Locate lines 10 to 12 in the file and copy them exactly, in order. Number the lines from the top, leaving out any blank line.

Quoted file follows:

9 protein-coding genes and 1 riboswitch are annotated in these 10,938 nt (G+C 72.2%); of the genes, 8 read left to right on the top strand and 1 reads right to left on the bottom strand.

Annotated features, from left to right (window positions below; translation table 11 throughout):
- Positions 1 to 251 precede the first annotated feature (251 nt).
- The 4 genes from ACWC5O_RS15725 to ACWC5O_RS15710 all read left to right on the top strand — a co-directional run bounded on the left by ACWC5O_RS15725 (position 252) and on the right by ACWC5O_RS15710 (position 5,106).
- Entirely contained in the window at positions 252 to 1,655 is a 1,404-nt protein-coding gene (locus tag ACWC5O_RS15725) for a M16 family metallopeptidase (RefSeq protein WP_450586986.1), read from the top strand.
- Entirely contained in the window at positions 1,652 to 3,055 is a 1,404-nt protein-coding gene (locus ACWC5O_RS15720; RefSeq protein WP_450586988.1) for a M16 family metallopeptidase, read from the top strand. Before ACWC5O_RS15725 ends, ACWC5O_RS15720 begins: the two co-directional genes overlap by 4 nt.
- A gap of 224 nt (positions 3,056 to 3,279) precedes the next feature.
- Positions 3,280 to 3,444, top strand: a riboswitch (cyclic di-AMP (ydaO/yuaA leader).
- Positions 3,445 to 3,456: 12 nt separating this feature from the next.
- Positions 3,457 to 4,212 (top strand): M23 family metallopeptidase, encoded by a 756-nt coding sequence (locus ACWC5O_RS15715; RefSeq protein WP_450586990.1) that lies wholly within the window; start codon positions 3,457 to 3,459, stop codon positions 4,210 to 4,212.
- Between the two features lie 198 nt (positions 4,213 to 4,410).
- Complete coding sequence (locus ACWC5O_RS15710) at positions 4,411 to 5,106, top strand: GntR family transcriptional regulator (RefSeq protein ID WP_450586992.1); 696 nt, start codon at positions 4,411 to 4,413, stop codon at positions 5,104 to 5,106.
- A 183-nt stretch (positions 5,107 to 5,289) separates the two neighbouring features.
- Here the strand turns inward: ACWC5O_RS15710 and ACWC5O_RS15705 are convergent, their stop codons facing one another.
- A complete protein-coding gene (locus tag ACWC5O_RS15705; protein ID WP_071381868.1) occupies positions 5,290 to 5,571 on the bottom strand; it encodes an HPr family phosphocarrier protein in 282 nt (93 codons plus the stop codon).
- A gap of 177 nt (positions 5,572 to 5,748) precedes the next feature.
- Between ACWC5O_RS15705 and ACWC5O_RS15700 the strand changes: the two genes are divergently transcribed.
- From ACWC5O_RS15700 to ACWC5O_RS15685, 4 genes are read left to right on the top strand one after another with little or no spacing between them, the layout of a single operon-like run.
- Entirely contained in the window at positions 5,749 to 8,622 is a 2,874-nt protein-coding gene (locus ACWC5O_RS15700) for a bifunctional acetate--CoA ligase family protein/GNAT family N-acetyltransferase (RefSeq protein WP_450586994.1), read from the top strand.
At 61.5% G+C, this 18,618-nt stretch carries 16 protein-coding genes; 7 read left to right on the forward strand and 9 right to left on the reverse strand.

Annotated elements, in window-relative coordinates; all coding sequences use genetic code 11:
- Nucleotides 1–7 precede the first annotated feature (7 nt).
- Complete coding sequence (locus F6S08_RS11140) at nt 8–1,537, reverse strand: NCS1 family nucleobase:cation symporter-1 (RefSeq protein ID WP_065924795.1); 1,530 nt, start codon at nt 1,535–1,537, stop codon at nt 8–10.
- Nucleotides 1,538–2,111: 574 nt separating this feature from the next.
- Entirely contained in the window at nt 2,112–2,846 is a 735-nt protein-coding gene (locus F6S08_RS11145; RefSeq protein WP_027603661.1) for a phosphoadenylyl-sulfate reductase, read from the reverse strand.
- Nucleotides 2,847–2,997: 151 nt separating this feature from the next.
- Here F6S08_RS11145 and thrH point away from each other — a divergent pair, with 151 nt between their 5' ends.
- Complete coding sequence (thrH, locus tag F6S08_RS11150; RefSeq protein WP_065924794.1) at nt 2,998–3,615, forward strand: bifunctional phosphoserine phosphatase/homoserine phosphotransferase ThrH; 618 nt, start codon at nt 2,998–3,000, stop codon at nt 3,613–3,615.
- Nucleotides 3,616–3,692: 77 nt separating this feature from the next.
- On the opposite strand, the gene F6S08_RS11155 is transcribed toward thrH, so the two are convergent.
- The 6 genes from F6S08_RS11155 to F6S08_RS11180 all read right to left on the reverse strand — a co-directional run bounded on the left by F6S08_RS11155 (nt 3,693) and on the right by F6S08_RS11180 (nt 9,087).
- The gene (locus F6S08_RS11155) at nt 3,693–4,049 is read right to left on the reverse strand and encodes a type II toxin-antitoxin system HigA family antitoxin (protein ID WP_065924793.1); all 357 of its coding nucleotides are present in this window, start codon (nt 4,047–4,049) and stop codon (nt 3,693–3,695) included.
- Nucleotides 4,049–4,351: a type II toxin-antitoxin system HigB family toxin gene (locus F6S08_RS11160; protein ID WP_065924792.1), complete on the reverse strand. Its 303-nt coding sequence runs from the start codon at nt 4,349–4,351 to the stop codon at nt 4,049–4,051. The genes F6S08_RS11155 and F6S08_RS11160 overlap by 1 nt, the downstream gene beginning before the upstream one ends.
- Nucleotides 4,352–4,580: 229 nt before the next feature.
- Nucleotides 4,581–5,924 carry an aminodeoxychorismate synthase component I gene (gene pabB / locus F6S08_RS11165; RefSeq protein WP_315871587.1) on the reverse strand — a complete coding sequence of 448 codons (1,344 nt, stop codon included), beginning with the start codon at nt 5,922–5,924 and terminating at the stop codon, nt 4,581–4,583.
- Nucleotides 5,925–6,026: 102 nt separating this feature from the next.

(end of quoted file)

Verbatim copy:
- Positions 3,457 to 4,212 (top strand): M23 family metallopeptidase, encoded by a 756-nt coding sequence (locus ACWC5O_RS15715; RefSeq protein WP_450586990.1) that lies wholly within the window; start codon positions 3,457 to 3,459, stop codon positions 4,210 to 4,212.
- Between the two features lie 198 nt (positions 4,213 to 4,410).
- Complete coding sequence (locus ACWC5O_RS15710) at positions 4,411 to 5,106, top strand: GntR family transcriptional regulator (RefSeq protein ID WP_450586992.1); 696 nt, start codon at positions 4,411 to 4,413, stop codon at positions 5,104 to 5,106.